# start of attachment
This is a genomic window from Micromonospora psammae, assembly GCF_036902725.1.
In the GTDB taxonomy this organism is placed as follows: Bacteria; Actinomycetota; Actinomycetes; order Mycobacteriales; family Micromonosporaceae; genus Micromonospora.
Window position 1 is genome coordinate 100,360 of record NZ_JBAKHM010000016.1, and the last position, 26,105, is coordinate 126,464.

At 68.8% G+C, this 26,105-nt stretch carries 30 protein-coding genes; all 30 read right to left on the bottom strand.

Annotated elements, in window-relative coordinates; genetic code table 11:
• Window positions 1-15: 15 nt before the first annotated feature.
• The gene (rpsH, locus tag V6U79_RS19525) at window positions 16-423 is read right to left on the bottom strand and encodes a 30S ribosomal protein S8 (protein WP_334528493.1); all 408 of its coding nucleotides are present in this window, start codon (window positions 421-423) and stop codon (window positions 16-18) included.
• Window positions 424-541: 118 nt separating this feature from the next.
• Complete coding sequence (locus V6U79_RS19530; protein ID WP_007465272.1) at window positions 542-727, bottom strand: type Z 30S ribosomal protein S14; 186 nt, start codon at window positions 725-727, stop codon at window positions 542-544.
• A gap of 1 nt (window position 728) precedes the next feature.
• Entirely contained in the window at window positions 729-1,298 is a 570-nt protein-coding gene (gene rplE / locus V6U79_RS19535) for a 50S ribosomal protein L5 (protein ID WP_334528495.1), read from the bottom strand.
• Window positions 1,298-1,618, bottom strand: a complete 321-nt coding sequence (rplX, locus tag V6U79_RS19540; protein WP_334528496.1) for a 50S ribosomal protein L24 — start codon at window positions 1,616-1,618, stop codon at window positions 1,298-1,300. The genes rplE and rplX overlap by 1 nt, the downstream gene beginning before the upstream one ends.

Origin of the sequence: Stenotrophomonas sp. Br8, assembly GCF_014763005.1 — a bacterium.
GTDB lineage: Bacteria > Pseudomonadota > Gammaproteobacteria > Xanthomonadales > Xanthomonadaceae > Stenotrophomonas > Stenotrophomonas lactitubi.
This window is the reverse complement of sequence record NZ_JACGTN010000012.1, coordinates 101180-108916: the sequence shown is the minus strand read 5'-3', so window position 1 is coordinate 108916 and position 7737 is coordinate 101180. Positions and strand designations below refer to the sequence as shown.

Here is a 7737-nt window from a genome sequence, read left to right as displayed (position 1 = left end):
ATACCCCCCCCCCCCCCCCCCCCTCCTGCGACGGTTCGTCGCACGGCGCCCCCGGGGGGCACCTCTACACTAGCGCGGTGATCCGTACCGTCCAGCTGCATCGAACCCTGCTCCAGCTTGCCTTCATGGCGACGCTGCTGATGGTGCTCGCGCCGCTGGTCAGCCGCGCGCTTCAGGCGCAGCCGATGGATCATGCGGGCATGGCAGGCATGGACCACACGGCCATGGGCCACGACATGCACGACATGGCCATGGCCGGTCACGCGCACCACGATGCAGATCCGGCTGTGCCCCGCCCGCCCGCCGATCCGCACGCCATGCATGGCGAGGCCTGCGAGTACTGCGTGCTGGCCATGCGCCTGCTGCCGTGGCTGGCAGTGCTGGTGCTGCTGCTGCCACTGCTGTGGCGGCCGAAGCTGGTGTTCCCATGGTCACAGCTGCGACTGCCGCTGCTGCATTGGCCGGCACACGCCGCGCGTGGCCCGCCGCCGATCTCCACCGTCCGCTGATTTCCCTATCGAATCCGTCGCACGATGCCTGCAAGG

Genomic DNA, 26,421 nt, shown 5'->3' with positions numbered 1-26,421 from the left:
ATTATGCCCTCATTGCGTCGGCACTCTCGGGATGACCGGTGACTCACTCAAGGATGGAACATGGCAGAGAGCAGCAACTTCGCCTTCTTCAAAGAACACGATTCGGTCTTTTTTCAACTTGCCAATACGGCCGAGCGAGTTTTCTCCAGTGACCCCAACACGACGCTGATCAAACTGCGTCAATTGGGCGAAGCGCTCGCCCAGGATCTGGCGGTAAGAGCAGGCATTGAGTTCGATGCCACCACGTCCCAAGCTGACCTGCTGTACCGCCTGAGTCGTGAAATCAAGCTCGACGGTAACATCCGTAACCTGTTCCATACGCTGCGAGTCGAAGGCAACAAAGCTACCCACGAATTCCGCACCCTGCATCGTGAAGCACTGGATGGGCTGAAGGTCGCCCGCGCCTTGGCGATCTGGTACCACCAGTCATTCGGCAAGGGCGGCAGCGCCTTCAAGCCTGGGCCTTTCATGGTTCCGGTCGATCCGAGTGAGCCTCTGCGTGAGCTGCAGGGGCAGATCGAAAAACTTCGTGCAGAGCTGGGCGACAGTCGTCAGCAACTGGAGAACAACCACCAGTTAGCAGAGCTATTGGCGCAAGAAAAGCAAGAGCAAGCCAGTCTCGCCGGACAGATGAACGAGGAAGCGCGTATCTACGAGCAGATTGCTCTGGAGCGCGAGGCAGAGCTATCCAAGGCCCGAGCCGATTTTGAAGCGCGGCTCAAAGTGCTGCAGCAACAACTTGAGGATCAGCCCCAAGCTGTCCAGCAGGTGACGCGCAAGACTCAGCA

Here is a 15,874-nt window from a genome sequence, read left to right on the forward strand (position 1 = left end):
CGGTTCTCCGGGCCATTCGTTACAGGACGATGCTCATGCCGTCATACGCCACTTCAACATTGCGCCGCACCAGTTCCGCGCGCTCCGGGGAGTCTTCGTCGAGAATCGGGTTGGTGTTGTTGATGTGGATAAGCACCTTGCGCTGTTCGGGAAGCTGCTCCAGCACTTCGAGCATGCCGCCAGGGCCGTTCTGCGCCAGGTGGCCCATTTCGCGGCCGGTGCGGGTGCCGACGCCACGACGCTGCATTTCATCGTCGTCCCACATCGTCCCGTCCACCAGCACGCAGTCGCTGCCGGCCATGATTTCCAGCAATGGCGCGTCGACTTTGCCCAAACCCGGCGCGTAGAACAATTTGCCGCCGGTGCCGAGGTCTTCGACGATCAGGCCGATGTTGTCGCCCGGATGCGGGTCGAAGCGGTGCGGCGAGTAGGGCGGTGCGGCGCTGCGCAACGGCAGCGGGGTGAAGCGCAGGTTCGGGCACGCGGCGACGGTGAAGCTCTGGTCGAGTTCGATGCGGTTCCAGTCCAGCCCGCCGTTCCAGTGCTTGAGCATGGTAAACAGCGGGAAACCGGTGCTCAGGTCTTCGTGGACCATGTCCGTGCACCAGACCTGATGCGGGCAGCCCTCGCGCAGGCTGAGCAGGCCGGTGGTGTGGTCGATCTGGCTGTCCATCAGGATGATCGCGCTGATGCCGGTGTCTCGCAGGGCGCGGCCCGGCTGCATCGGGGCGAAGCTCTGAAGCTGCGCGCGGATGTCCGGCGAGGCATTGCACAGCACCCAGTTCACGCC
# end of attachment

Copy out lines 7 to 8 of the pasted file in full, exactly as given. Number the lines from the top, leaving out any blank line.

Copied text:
• The gene (rpsH, locus tag V6U79_RS19525) at window positions 16-423 is read right to left on the bottom strand and encodes a 30S ribosomal protein S8 (protein WP_334528493.1); all 408 of its coding nucleotides are present in this window, start codon (window positions 421-423) and stop codon (window positions 16-18) included.
• Window positions 424-541: 118 nt separating this feature from the next.